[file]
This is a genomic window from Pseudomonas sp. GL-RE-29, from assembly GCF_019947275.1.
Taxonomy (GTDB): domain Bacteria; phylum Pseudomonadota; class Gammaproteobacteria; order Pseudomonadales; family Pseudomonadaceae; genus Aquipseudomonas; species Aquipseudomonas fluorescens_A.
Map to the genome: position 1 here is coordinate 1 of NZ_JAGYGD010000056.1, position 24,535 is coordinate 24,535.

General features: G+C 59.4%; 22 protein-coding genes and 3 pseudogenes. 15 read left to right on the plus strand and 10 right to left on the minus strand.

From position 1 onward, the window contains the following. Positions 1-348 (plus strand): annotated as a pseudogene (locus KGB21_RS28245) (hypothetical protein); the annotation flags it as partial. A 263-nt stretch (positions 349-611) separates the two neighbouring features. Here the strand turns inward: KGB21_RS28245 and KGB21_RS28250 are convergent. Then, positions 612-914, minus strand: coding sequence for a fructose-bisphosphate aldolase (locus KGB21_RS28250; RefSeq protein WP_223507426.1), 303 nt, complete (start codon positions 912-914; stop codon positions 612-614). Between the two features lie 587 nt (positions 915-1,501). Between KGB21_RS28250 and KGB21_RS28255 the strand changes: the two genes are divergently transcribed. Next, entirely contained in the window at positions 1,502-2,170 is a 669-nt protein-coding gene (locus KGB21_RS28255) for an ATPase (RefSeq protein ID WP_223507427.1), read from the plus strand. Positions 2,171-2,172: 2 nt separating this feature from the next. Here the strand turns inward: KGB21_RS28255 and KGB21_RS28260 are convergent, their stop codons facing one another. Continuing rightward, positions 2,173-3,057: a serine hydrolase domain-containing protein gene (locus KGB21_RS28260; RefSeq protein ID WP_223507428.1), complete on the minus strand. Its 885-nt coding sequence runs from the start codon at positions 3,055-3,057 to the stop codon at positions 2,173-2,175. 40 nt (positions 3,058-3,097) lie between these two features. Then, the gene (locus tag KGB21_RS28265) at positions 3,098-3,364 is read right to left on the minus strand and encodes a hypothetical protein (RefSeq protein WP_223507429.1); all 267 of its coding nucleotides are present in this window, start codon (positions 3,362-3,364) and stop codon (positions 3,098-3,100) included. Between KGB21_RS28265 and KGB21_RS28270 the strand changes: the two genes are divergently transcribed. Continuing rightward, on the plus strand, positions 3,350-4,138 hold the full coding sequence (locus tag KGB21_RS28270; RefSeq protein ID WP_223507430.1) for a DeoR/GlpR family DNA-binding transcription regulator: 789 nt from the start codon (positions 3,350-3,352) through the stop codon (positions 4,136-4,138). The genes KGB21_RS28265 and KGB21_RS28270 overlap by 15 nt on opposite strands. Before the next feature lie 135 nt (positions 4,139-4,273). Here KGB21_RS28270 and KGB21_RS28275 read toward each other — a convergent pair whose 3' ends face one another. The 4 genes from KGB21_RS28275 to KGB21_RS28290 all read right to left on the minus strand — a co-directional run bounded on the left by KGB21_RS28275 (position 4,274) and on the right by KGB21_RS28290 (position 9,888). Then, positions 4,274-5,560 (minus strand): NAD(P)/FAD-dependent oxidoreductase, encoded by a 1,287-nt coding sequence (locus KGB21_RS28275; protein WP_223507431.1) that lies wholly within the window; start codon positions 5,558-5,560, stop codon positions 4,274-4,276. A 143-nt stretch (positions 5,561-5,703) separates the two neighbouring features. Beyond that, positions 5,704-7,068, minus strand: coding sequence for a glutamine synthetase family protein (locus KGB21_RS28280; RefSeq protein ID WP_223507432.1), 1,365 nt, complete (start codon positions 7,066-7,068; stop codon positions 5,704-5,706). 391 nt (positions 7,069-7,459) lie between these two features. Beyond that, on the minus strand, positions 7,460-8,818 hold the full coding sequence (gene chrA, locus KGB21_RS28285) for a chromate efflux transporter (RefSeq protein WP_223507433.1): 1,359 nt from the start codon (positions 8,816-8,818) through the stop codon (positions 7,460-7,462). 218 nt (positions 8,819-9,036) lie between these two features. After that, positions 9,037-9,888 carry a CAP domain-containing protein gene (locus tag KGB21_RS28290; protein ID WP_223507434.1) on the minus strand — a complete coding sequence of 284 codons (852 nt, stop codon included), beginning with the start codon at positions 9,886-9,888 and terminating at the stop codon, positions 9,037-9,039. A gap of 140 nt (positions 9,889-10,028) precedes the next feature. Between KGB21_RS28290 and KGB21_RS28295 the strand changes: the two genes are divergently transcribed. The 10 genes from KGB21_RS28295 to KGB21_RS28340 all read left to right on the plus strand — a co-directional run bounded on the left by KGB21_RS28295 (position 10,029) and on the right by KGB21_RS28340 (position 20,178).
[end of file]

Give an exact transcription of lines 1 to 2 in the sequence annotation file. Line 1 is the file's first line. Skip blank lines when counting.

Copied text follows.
This is a genomic window from Pseudomonas sp. GL-RE-29, from assembly GCF_019947275.1.
Taxonomy (GTDB): domain Bacteria; phylum Pseudomonadota; class Gammaproteobacteria; order Pseudomonadales; family Pseudomonadaceae; genus Aquipseudomonas; species Aquipseudomonas fluorescens_A.